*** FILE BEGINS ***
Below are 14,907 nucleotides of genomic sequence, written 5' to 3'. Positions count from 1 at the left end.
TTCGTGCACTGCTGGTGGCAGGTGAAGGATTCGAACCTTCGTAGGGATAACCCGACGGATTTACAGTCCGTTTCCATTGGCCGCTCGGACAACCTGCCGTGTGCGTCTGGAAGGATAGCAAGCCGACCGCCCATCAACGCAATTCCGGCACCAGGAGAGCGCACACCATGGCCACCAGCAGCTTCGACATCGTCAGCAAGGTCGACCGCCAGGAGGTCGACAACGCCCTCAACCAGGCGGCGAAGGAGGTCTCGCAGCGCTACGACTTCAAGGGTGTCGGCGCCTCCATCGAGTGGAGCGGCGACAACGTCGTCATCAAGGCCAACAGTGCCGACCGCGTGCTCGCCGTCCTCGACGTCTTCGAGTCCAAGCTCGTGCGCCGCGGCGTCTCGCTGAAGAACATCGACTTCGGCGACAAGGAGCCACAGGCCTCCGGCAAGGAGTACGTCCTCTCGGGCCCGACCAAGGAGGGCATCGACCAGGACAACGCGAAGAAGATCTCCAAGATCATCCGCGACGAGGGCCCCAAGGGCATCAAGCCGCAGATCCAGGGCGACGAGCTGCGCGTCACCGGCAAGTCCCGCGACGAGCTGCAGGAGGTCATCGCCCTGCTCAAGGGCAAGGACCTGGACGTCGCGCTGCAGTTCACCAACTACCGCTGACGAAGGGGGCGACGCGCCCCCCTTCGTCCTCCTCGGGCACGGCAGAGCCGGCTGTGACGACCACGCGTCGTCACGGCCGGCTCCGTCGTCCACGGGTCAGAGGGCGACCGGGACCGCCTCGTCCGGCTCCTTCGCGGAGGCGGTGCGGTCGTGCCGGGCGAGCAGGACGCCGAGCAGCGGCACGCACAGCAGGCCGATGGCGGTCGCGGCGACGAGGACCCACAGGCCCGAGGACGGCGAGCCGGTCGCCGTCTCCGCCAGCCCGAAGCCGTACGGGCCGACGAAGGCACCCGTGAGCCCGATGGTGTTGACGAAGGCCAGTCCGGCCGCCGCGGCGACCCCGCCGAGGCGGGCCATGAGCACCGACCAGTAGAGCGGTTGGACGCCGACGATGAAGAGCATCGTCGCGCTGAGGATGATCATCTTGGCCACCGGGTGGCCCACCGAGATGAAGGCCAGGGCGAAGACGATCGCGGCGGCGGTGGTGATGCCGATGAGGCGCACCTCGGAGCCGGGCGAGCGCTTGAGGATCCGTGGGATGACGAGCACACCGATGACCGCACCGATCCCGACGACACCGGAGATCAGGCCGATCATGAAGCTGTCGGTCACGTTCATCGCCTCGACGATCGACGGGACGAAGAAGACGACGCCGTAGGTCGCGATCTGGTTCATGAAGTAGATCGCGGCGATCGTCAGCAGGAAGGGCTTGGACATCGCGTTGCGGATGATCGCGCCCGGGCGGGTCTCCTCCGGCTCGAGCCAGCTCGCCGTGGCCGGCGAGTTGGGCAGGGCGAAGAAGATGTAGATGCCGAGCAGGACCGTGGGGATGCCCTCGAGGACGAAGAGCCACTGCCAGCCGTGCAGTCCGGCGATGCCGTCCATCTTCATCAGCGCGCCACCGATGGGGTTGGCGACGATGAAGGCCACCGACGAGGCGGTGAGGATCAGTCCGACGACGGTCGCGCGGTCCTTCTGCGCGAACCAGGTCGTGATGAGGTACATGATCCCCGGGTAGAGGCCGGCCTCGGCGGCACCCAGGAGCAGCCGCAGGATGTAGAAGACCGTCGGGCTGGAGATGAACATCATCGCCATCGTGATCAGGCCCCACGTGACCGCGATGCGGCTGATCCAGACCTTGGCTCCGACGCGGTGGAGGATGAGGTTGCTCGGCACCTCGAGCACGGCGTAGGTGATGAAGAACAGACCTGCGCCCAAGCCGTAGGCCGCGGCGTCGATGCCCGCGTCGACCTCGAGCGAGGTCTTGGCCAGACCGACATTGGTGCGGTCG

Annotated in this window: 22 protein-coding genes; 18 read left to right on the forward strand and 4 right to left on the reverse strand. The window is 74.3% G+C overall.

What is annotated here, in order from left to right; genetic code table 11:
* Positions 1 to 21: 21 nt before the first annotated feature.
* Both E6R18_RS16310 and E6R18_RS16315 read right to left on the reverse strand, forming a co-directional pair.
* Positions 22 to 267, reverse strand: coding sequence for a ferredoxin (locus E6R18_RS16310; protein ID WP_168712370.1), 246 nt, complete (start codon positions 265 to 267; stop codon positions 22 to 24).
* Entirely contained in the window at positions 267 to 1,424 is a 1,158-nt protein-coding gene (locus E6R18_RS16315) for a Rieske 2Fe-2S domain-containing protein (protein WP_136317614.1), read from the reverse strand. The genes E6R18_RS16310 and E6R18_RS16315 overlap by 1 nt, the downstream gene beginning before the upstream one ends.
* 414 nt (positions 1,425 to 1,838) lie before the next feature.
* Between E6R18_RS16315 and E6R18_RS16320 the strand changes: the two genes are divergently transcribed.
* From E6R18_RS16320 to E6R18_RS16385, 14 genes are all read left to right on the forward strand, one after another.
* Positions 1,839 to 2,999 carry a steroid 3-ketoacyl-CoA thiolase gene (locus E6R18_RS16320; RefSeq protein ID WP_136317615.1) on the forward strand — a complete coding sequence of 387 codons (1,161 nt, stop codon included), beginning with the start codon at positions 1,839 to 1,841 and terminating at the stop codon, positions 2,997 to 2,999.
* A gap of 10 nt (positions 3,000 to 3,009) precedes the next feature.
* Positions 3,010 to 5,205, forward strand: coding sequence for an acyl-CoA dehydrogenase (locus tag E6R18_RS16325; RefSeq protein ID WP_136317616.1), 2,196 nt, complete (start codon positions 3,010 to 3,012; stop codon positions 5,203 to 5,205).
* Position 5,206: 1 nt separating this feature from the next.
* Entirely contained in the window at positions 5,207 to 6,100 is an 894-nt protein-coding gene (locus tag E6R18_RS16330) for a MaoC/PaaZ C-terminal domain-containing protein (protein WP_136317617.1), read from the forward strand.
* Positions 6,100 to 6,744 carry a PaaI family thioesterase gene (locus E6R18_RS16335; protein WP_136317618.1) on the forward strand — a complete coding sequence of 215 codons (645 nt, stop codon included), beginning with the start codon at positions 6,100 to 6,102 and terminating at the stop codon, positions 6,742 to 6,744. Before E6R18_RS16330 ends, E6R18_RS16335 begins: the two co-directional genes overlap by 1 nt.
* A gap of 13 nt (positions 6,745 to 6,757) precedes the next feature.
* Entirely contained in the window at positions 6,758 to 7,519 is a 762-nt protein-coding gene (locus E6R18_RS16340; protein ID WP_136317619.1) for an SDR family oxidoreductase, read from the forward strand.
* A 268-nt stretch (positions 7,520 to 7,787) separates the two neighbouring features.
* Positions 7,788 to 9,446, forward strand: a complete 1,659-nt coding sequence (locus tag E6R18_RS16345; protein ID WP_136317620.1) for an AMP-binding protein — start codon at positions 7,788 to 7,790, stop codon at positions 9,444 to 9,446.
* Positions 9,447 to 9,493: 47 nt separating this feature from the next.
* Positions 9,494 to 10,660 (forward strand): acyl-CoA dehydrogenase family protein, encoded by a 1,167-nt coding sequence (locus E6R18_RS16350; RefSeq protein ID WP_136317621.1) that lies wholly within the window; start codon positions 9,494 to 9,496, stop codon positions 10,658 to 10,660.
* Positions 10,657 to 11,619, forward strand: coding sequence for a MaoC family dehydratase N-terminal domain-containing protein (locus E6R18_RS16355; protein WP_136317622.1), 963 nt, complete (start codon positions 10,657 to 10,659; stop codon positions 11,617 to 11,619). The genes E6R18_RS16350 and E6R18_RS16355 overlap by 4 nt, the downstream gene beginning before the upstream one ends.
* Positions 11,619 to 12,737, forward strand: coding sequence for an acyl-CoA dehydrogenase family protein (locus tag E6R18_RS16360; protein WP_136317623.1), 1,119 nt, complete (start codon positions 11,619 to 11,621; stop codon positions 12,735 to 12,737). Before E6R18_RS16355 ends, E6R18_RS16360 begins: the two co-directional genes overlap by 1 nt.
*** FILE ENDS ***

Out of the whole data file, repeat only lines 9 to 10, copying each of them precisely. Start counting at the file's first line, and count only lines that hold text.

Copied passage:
* 414 nt (positions 1,425 to 1,838) lie before the next feature.
* Between E6R18_RS16315 and E6R18_RS16320 the strand changes: the two genes are divergently transcribed.